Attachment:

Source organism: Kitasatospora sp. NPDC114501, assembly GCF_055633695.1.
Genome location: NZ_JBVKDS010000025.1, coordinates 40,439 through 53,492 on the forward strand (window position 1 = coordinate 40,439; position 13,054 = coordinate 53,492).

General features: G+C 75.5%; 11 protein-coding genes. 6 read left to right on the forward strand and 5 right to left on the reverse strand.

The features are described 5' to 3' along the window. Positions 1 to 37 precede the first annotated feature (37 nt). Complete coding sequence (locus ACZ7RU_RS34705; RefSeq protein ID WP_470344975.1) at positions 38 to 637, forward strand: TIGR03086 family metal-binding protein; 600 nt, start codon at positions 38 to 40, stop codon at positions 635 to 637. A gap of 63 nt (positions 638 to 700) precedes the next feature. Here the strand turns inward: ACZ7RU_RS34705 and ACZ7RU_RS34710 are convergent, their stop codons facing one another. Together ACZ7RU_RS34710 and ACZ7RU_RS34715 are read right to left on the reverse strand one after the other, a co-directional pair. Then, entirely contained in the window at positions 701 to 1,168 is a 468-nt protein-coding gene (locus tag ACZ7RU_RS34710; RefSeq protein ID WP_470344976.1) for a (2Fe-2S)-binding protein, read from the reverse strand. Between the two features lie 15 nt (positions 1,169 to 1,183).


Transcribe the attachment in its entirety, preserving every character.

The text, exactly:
Source organism: Kitasatospora sp. NPDC114501, assembly GCF_055633695.1.
Genome location: NZ_JBVKDS010000025.1, coordinates 40,439 through 53,492 on the forward strand (window position 1 = coordinate 40,439; position 13,054 = coordinate 53,492).

General features: G+C 75.5%; 11 protein-coding genes. 6 read left to right on the forward strand and 5 right to left on the reverse strand.

The features are described 5' to 3' along the window. Positions 1 to 37 precede the first annotated feature (37 nt). Complete coding sequence (locus ACZ7RU_RS34705; RefSeq protein ID WP_470344975.1) at positions 38 to 637, forward strand: TIGR03086 family metal-binding protein; 600 nt, start codon at positions 38 to 40, stop codon at positions 635 to 637. A gap of 63 nt (positions 638 to 700) precedes the next feature. Here the strand turns inward: ACZ7RU_RS34705 and ACZ7RU_RS34710 are convergent, their stop codons facing one another. Together ACZ7RU_RS34710 and ACZ7RU_RS34715 are read right to left on the reverse strand one after the other, a co-directional pair. Then, entirely contained in the window at positions 701 to 1,168 is a 468-nt protein-coding gene (locus tag ACZ7RU_RS34710; RefSeq protein ID WP_470344976.1) for a (2Fe-2S)-binding protein, read from the reverse strand. Between the two features lie 15 nt (positions 1,169 to 1,183).